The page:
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How to prepare mafia offers under lithuanian circumstances (red)


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How to prepare mafia offers under lithuanian circumstances (red)

  1. 1. How to prepare Mafia Offers under Lithuanian Circumstances Nerius Jasinavičius TOC sprendimai
  2. 2. In a strong wind even turkeys can fly Old proverb
  3. 3. Let’s do some reality check Two questions ? • Do you have some free capacity ? • Is your market share less than 20% ?
  4. 4. Reality check Conclusions • You have an opportunity for growth • Your constraint is SALES
  5. 5. Let’s go and sell !!!
  6. 6. Houston, we have a problem!
  7. 7. Myth #1 We (Lithuanian SMBs, UAB “Kažkokia“, ...) are different !
  8. 8. Unique situation and problems • • • • • • Very strong competition We are squeezed on prices Where to find good sales people ? Clients want discounts and discounts Hard to balance cash-flow Owner working 24/7
  9. 9. Myth #1 Are we really different ? Is it bad thing to be different ?
  10. 10.
  11. 11. Myth #2 If you have really good product/service customer will find you
  12. 12. It is not enough to be good • Some clients do not know you exist • Some clients do not know they have a problem (which you can solve) • Some clients do not know you are better than others • Some clients do not see/understand the value of your offer
  13. 13. Myth #3 Marketing is about branding (and we cannot afford it)
  14. 14. Challenge • When the details of an offer are not clearly laid out, it is easy to turn even the best sales offer into a mess. • When the details of the offer are not constructed to mitigate risks and ensuring benefits (to both clients and the Company) the outcome may be losing many good sales opportunities and/or losing profit margins.
  15. 15. Challenge • Pursuing wrong prospects is not just a waste of valuable resources (money capacity time ) but it can lead to the “conclusion” that the direction (or the offer) is invalid.
  16. 16. Before we go and sell marketing has to make sure • We know our target market (to whom we will sell) • We have detailed offer to target market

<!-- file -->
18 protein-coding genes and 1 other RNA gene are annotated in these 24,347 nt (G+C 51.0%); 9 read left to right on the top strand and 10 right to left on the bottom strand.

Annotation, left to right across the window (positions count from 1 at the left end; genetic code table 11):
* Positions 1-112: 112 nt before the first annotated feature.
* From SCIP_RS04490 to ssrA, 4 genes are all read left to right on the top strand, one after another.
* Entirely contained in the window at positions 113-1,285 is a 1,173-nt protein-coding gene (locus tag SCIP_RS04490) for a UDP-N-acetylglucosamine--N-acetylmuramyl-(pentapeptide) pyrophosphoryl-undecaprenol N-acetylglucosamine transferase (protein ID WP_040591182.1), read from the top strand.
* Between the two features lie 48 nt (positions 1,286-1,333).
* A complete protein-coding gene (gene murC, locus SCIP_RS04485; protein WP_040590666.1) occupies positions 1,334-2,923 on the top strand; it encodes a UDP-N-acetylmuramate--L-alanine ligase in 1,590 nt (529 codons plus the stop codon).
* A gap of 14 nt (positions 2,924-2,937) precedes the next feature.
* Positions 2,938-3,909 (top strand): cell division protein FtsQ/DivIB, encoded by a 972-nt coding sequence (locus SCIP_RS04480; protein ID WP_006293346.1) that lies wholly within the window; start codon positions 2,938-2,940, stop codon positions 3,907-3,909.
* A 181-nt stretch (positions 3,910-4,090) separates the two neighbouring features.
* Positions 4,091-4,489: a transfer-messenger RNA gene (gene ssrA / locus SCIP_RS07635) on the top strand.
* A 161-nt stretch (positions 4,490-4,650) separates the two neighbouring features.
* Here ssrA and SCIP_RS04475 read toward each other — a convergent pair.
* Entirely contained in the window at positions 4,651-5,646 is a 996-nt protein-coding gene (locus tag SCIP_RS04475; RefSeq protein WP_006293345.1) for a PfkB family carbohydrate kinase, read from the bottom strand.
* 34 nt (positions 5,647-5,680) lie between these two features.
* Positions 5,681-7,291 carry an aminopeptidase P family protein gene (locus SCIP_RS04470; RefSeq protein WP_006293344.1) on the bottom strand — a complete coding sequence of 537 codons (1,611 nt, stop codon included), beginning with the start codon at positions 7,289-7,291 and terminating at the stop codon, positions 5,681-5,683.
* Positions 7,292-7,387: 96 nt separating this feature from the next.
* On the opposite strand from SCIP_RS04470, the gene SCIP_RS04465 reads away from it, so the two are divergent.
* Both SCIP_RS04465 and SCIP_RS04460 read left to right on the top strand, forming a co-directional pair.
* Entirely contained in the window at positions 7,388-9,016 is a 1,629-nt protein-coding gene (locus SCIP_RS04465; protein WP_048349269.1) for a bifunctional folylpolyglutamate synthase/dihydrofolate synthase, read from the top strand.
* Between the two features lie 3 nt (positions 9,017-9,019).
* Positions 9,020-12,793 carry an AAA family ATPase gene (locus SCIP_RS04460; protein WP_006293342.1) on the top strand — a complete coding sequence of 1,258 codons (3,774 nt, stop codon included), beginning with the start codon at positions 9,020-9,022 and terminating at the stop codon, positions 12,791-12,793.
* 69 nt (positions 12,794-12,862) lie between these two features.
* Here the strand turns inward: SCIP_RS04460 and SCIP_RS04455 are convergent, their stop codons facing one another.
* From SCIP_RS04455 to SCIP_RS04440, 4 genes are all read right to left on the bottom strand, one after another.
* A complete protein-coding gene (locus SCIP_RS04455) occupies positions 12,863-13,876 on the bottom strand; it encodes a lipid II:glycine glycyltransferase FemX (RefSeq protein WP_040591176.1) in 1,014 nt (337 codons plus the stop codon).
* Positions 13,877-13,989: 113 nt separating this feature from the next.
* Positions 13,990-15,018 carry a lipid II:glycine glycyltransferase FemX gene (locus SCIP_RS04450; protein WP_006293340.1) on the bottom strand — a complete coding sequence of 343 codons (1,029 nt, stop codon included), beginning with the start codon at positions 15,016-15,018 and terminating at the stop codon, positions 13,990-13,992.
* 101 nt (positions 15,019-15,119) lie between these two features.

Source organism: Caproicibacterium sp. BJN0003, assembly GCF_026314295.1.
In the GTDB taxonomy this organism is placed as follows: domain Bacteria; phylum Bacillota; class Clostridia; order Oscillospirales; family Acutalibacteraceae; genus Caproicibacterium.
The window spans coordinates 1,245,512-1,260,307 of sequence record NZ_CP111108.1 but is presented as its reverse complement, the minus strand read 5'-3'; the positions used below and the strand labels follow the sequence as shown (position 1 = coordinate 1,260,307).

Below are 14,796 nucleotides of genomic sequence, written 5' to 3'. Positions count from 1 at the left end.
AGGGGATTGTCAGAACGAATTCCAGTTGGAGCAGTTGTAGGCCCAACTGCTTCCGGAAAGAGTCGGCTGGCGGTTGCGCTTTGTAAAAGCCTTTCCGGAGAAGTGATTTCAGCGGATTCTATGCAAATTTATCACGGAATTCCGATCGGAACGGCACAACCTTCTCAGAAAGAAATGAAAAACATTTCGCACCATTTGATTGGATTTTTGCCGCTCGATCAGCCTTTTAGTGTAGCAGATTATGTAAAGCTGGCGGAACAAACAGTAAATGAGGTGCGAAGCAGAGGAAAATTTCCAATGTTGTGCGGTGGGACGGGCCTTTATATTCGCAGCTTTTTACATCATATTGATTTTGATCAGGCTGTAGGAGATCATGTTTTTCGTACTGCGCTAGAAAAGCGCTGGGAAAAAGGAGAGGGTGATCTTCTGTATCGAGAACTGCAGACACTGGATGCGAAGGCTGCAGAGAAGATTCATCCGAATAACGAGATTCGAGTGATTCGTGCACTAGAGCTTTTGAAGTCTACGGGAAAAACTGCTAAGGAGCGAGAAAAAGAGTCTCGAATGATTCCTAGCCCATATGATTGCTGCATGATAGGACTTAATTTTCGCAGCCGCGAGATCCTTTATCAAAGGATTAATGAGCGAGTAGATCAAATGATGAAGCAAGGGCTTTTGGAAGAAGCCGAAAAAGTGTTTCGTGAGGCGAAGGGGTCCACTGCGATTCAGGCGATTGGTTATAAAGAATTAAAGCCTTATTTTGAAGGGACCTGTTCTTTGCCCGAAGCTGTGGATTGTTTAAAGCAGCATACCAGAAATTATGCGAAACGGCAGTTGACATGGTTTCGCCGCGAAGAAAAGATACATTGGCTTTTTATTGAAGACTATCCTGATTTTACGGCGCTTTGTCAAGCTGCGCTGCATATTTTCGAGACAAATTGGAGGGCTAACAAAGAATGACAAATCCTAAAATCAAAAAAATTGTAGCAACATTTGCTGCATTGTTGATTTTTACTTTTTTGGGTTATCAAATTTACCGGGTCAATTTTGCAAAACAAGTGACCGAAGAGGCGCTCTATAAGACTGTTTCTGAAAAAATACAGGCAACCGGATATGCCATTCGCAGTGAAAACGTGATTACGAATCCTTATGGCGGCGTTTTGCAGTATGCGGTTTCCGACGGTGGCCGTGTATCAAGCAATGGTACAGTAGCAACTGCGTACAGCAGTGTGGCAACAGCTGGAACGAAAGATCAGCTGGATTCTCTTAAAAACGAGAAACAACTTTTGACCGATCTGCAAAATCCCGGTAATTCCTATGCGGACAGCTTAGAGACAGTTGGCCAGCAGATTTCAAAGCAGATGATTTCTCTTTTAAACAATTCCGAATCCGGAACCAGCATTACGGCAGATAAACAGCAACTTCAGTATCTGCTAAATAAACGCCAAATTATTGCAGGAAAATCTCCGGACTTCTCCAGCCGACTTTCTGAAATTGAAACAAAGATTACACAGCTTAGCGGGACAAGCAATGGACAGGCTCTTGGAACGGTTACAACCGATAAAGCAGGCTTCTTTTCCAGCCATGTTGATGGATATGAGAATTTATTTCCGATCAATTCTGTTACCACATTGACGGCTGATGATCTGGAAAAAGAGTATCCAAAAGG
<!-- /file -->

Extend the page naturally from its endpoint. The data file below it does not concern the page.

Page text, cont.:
17. 17. Myth #4 Selling is an art and only artists can do it
  18. 18. Marketing and Sales How to convince a specific prospect? Sales (Converting the market into money) 1. Directly dealing with prospects/customers 2. Closing a deals Marketing (Creating markets) 1. Building a valuable offer (identifying markets, constructing the offer features) 2. Building the awareness to the offer (marketing channels, advertising)
  19. 19. Characteristics of a major sale F Long sales cycle (Numerous meetings, over a relatively long period of time). Major sales require true salespeople, consult with others, prior to making the F The prospect mustan emotionalwhobecomessales orders. decision not just clerks level take a liability). (Convincing only on debates about the F The significantthe meetings, whenpurchasing considerations occur between the salesperson is not present. F Most major sales entail a continuous relationship with the prospect. the salesperson and the customer must meet several times after the sale is made. Therefore, it is not easy to separate between the salesperson and the product. if F A major sale means a major decision –thatthe decision is wrong, this also means a major mistake – one cannot be easily ignored or hidden. -2-
  20. 20. Model for major sales persuasion: Overcoming Resistance to Change Rational persuasion Overcoming rational resistance to Change Peeling the layers of resistance Irrational “persuasion” Overcoming emotional/psychological resistance to Change Overcoming Psychological barriers